There are darker versions, which imply the only harvest China reaped from the Yugoslavian war was a planeful of corpses.
The story is that at the onset of the Kosovo conflict, a thirty or so Chinese radar and materials specialists boarded an unmarked 737 plane to assist the Yugoslavian government in using multi-location radar to detect Stealth aircraft. After the F-117A was shot down, the U.S. government learned that China was supposed to receive F-117A wreckage for study and ordered the attack. After the embassy bombing a similar, unmarked plane returned to China and discharged its cargo of coffins. Depending on the poster, the airport at which this melancholy scene was acted out was either at Lanzhou or at Beijing’s Nanyuan military airport.
According to these versions, the number of fatalities in the embassy bombing far exceeded the three officially acknowledged and reported in the media.
One poster claims to have been sent to Shenyang Aircraft Co. for training and received a security briefing from the Ministry of State Security using declassified documents that revealed the secrets of the embassy bombing.
I can’t quite wrap my mind around how the Ministry of State Security feels plant security is enhanced by briefings using declassified documents that trainees feel free to discuss on the Internet.
In any case, the poster declares that of the 30 so-called journalists at the embassy, at least 12 were special agents, China was extremely interested in getting its hands on F-117A wreckage, the CIA noticed Chinese “journalists” at the crash site, assumed they were spies, and the embassy bombing was ordered as a result “to destroy the physical evidence”.
I do find it suggestive that all the posts on this story seem to dance around the question of whether or not China had actually acquired F-117A wreckage.
I already noted Ambassador Pan’s mysterioso yarn-spinning above.
In the Shenyang Aircraft Co. post, the writer jumps from China’s interest in the wreckage to declaring that the U.S. deciding it wanted to destroy “physical evidence” without confirming that the embassy actually contained bits of the F-117A.
So I’m leaning towards the conclusion that the Chinese government wants to spread a certain story about the Belgrade bombing in which there was F-117A wreckage in the embassy, but is withholding this detail as “still classified”.
Maybe the Chinese defense industry studied the wreckage and profited greatly from it; or got the fragments, threw millions of dollars at the problem, and was unable to do anything useful with it, which is probably not an uncommon fate in Chinese reverse-engineering boondoggles; or the spooks on the ground did get the stuff from the Yugoslavs but were unable to extract it from the burning embassy; or they never got it in the first place but, for reasons of national pride, want people to think that they did.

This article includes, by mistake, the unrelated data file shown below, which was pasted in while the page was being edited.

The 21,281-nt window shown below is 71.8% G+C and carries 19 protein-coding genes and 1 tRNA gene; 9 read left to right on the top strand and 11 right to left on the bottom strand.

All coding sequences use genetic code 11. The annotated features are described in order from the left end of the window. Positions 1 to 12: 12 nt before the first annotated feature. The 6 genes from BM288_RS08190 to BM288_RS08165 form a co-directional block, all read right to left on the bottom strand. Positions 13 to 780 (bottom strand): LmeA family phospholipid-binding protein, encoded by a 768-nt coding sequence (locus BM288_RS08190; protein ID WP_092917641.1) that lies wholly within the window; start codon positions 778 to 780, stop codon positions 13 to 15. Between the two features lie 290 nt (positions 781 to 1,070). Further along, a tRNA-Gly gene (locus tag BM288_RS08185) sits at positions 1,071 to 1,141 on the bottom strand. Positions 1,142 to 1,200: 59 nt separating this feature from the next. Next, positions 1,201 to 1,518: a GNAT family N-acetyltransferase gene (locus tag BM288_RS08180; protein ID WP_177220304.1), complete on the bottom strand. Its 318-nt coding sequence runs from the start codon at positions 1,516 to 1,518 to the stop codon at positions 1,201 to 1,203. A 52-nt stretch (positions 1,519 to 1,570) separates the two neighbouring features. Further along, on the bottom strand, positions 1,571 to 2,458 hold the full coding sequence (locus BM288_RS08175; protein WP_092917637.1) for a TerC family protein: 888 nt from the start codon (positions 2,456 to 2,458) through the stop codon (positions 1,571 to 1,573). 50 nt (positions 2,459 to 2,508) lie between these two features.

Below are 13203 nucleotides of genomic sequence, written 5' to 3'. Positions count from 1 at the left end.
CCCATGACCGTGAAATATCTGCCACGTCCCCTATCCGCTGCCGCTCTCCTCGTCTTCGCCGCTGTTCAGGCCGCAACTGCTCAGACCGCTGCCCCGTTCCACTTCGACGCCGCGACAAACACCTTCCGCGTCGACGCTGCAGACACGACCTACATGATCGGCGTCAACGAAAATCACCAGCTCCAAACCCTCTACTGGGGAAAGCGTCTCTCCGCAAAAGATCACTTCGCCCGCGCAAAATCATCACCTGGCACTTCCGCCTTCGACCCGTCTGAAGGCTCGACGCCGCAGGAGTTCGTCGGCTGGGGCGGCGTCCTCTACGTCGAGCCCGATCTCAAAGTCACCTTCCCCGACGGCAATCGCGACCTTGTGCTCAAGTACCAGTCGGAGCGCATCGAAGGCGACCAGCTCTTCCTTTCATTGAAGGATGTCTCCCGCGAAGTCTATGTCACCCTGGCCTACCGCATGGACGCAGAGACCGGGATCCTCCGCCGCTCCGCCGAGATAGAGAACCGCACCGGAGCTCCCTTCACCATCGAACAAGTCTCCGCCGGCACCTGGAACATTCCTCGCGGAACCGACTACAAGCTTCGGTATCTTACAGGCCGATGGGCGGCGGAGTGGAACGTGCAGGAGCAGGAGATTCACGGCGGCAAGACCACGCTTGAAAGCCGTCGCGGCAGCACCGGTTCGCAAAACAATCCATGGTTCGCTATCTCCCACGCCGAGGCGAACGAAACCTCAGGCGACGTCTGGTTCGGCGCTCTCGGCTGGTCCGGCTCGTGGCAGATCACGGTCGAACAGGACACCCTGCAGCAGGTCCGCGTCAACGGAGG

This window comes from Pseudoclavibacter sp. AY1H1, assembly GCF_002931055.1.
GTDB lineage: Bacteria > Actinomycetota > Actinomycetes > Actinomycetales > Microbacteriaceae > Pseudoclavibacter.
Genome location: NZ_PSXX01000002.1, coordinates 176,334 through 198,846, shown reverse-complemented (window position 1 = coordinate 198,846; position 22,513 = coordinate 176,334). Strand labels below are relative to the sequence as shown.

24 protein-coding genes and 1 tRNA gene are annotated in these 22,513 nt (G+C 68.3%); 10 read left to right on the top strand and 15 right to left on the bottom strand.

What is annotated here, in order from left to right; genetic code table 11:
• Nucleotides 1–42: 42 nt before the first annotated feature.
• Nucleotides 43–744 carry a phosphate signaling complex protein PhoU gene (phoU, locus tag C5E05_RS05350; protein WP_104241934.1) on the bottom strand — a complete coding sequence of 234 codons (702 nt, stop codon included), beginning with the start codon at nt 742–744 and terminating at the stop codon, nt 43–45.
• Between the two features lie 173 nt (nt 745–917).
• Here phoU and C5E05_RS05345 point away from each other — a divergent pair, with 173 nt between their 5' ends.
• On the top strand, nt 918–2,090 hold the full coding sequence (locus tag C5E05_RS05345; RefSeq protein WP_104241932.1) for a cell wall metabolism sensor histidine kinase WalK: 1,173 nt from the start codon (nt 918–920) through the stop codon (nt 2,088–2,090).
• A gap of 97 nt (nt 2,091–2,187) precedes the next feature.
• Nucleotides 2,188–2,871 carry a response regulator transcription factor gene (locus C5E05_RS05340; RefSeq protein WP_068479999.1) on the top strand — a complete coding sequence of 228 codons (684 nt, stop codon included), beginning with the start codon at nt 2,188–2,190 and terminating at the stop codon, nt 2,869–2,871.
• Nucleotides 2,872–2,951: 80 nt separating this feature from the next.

Whatever the real outcome, the “F-117 wreckage in the embassy” story has a lot of legs inside China.
On the other hand, the legend that China supplied significant assistance to the Yugoslavian air force in shooting down the F 117A doesn’t seem to have a lot of traction.
Global Views, a Chinese magazine, posted an interesting article (Global Views website hopeless; article posted on a Chinese bulletin board; written in 2006 according to internal evidence) containing interviews with several of the Yugoslavian officers involved in the shootdown, which confirms and amplifies the story that NATO Commander Wesley Clark was told.
1960s tube amplifier enthusiasts will be thrilled to learn that the Yugoslavian air force attributes the shootdown of the F117A to P-12 type vacuum tube-technology Russian radars so old the U.S. considered them obsolete.
According to their account, the F117A Stealth fighter was detectable by antique radar operating at wavelengths of 2 meters—a detail that had supposedly escaped the Stealth designers, who operated on the assumption that the plane would only have to be invisible to modern centimeter and millimeter wavelength radars.
On the evening of March 27, Yugoslavia’s anti-aircraft defenses detected an aircraft entering Yugoslavian airspace at a distance of 80 km. The radar was immediately shut off, since U.S. planes were armed with radar seeking missiles that would fire automatically within 20 seconds and track the signal to its source and destroy it. The Yugoslavian anti-aircraft crews had been rigorously trained to either acquire and fire on a target or turn off their radio within this 20-second window. The radar was switched on when the target was about 15 km away and a barrage of SA-2 SAM missiles were fired manually. The F117A fell to earth. Witnesses said, “It looked like a sparrow shot from the sky.”